Does a cultural emphasis on gaining wealth and achieving success promote unethical behavior in higher education?
According to research published September 20 in Psychological Science, there is a relationship between the values associated with neoliberal, free-market capitalism and cheating.
Swiss researchers Caroline Pulfrey and Fabrizio Butera found adherence to the individualistic self-enhancement values underlying the ideology of neoliberal capitalism predicted the condoning of cheating as well as actual cheating behavior in an academic setting.
“The six studies presented in this article concur to show that neoliberal values of power and achievement are related to students’ condoning of cheating and actual cheating behavior,” Butera, a Professor of Social Psychology at the University of Lausanne, told PsyPost. “The main contribution of this research is that it counters the widespread belief that cheating is a form of individual deviancy that should be dealt with by increasing social control and individual punishment.”
In three preliminary studies, Pulfrey and Butera found the more students desired personal success and desired to outperform other students, the more they condoned cheating. This first set of preliminary research included more than 1500 participants.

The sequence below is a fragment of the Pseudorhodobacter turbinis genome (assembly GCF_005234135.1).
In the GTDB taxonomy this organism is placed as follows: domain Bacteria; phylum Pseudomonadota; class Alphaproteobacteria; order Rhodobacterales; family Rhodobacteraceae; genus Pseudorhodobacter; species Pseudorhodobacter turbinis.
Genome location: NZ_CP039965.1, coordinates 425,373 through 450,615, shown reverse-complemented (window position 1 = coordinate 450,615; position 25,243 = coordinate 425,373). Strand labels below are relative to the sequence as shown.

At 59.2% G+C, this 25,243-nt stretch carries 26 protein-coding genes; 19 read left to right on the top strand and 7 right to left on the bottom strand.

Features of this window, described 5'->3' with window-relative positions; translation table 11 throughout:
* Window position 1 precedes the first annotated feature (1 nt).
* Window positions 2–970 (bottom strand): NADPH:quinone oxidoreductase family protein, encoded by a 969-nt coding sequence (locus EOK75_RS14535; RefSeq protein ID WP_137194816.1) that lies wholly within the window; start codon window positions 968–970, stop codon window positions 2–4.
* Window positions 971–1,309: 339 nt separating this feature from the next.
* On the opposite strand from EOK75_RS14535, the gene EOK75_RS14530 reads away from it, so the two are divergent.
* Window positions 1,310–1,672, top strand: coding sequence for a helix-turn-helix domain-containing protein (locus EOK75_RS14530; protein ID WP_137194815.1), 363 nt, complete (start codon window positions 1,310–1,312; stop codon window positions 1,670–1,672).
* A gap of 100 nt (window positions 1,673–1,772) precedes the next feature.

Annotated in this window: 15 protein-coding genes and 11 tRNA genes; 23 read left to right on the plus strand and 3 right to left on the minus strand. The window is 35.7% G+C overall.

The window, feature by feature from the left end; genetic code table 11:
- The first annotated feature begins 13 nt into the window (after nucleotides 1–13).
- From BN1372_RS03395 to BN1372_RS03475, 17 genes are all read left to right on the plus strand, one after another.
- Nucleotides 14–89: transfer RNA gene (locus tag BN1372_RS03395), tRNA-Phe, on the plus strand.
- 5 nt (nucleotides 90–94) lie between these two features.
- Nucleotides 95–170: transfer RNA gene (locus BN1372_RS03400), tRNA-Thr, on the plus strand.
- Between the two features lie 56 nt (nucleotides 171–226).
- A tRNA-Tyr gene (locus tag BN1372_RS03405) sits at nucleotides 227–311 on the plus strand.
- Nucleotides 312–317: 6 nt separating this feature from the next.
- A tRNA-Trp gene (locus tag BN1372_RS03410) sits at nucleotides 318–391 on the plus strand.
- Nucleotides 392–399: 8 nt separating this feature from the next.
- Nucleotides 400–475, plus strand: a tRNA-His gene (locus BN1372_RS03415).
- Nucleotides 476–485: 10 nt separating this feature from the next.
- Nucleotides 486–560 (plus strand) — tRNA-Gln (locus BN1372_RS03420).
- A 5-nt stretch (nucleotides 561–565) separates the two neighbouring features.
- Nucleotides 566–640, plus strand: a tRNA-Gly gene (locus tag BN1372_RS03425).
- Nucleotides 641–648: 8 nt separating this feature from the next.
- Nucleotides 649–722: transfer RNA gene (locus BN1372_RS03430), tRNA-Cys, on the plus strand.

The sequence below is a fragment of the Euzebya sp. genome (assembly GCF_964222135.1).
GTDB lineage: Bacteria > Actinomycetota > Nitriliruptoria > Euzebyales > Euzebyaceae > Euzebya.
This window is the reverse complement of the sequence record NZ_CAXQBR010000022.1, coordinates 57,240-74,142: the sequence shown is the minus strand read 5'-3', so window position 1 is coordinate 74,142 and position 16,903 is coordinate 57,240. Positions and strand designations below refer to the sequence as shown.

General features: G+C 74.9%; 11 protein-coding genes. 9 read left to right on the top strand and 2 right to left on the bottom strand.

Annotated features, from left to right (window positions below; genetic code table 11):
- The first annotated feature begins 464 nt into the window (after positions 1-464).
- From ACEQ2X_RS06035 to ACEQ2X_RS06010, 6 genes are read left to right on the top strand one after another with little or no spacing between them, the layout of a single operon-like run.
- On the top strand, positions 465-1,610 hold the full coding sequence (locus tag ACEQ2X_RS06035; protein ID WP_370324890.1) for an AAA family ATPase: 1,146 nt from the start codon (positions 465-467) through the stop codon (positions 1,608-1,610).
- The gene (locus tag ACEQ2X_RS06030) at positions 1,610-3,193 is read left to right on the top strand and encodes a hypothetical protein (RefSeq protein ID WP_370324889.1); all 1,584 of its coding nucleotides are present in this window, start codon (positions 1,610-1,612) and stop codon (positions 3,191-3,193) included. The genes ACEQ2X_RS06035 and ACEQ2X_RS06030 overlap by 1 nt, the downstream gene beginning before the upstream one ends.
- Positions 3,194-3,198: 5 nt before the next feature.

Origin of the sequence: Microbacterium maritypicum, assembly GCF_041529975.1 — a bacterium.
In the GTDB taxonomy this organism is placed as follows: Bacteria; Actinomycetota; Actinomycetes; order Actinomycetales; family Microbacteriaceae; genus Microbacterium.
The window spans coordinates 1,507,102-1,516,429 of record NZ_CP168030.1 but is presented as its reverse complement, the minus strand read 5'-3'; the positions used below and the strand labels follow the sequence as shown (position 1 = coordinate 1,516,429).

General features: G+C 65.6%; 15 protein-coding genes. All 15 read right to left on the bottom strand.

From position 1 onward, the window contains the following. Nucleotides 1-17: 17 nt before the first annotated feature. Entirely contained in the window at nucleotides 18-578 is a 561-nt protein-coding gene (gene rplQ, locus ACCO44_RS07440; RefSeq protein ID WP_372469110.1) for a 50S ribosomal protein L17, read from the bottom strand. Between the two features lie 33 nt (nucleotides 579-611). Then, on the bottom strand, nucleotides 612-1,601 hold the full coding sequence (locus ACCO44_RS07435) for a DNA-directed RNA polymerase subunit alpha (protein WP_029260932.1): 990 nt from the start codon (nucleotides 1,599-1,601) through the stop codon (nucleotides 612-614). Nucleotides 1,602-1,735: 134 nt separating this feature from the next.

The researchers recruited another 972 participants for two more survey-based studies to confirm their findings. In addition, they recruited another 130 participants for a classroom-based experiment to show that adherence to neoliberal self-enhancement values significantly predicted not just the condoning of cheating, but actual cheating.
“Our data show that cheating is also related to the cultural environment in which the students are embedded: in our Western capitalistic countries, adherence to values that promote personal success and striving for material rewards creates a motivation to study merely aimed at obtaining social approval, which in turn creates goals directed to outperforming others, which then justifies acceptance of cheating,” Butera told PsyPost
“The bad news is that cultural values are pervasive and their influence on cheating behaviors can be massive,” he added. “The good news is that this influence can be countered by transmitting different values, based on cooperation and mutual respect, as shown by one of our studies.”
In particular, the researchers found that exposure to self-transcendence values reduced the acceptance of cheating as a means to succeed. Those who read an excerpt from a lecture ostensibly given by a Nobel-prize winner that emphasized things like helping others, being honest, and working for social justice were less likely to accept cheating than those who read an almost identical lecture that emphasized achievement, ambition, and wealth.
“Understanding more about the life goals that induce cheating and the contextual influences that enhance or suppress this tendency is undeniably useful at a time when scandals in academia, business, and politics are regular events,” Pulfrey and Butera concluded in their study.